This past weekend my Facebook and Twitter feeds were awash with rainbow colors and expressions of patriotic love for the Supreme Court of the United States (SCOTUS).
The Court’s decision in Obergefell v. Hodges granting “marriage equality” to same sex couples coincided with Pride weekend in many places, including Houston, Texas, where I have lived a good part of my life. My straight friends were particularly effusive in their expressions of joy on my behalf, as if Obergefell v Hodges were the decisive moment when people like myself finally achieved equality.
It was as if this moment were marked somehow out as sacred.
A 2005 New York Times poll discovered that 80 percent of US citizens believe that it is indeed possible to pull yourself up by your own bootstraps (quoted on p. 70). In her new book Solidarity Ethics, Rebecca Todd Peters argues that it is this belief in self-sufficiency that, in part, underwrites the structural issues of oppression and inequality of our neoliberal globalized world. Global structural evils stand on the values and worldview of the privileged. And the benefits of privilege are so deeply woven into the fabric of our quotidian realities that it requires a concrete change in perspective—a conversion, in fact—to recognize the problems this privilege also creates for others.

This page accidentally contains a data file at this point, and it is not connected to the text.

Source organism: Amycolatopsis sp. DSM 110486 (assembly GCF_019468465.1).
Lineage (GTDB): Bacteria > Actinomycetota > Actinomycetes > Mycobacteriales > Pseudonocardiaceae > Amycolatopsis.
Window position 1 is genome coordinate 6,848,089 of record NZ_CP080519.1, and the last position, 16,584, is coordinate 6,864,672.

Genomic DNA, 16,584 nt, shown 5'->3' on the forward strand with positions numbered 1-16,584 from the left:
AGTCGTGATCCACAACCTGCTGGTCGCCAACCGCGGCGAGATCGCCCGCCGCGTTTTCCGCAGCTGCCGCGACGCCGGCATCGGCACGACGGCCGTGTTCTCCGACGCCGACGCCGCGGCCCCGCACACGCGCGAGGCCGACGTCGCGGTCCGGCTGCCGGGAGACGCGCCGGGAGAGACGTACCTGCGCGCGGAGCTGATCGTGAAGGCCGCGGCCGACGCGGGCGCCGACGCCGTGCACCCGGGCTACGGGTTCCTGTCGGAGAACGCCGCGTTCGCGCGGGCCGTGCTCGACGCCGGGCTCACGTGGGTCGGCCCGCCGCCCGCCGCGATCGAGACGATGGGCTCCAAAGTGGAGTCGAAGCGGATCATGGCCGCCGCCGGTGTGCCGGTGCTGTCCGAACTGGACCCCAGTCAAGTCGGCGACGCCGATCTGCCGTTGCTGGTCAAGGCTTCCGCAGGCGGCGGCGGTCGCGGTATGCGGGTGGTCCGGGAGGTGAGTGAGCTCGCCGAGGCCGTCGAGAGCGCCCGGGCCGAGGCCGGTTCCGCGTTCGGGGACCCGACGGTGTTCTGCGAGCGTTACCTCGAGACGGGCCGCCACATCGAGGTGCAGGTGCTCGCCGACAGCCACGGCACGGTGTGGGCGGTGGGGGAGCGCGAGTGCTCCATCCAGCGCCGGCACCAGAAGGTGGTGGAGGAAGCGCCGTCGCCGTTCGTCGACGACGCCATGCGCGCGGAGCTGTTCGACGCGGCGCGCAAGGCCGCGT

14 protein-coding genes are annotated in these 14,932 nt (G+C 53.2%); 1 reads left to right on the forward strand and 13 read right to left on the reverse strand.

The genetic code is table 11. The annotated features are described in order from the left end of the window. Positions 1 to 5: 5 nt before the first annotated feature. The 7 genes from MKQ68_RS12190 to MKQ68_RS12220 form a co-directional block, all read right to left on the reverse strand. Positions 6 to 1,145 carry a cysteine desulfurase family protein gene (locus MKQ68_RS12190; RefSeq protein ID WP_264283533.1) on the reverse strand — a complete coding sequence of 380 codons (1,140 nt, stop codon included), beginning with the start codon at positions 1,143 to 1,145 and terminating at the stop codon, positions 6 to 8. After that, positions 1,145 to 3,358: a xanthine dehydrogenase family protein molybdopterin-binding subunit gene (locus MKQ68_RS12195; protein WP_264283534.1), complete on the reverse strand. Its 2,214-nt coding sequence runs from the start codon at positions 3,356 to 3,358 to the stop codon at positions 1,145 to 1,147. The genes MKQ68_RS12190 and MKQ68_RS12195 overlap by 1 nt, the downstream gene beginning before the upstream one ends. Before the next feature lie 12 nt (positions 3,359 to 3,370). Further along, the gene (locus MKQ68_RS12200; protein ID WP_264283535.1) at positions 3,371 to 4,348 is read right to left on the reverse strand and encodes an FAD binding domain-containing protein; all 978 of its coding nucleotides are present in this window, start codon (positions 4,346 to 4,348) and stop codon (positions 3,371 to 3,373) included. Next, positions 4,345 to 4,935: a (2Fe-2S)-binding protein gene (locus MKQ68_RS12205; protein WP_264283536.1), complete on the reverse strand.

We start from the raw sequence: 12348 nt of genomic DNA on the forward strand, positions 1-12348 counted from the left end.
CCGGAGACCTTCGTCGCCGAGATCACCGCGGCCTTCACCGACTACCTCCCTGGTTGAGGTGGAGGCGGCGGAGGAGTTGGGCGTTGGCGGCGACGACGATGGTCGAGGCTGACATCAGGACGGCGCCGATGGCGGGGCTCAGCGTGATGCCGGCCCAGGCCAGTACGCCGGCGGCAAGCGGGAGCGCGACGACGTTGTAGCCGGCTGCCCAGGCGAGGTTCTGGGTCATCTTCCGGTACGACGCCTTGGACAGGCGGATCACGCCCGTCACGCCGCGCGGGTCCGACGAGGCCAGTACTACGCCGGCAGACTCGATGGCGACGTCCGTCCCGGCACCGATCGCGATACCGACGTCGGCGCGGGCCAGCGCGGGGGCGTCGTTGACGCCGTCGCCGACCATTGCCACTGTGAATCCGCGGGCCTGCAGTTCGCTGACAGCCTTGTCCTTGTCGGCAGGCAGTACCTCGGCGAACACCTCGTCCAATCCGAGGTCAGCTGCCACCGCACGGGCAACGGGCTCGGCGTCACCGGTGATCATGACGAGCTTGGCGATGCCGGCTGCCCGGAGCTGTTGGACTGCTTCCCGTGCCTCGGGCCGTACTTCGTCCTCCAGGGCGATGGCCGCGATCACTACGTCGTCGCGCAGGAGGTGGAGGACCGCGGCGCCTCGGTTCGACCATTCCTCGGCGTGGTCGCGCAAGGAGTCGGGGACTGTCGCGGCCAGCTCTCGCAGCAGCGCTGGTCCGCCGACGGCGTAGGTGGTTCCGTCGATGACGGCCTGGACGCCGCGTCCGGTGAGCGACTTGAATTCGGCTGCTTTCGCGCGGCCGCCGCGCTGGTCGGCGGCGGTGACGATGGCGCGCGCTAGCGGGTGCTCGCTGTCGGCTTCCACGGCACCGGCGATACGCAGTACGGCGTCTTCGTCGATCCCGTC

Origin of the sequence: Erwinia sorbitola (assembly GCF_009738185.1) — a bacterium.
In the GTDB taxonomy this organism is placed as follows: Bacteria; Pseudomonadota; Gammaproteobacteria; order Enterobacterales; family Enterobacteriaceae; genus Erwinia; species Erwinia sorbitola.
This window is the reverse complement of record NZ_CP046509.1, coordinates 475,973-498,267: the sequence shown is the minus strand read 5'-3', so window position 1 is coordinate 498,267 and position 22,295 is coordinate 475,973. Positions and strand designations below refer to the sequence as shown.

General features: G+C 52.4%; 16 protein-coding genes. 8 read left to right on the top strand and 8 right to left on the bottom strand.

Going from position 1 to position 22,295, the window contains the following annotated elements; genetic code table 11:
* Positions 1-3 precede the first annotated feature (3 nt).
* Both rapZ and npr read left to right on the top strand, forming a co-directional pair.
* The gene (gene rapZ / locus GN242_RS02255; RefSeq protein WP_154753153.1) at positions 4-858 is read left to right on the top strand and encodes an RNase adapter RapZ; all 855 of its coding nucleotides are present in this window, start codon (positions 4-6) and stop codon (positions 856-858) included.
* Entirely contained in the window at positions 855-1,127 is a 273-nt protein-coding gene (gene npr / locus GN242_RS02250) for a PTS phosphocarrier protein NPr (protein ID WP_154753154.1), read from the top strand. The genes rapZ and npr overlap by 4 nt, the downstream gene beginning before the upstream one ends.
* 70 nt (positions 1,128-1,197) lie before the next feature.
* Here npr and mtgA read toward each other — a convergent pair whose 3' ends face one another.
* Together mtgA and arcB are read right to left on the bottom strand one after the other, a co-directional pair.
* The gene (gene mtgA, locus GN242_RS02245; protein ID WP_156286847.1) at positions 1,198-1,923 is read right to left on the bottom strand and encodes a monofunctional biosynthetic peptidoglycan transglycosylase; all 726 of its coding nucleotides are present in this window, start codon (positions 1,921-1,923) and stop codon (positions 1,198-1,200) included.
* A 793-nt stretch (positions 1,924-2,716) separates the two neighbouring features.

Isaiah offers us a startling vision of a society beyond scarcity and gross inequalities of wealth, leading to a subversion of all our economic logic. If we are prepared to re-conceive our world as a divine gift to all, we will be prepared to work towards a day when no one is excluded from God’s bounty.
In YHWH’s instructions to Israel in Leviticus 19, we see a concern for social justice and the righteous treatment of the poor and weak which has continued relevance in our own day.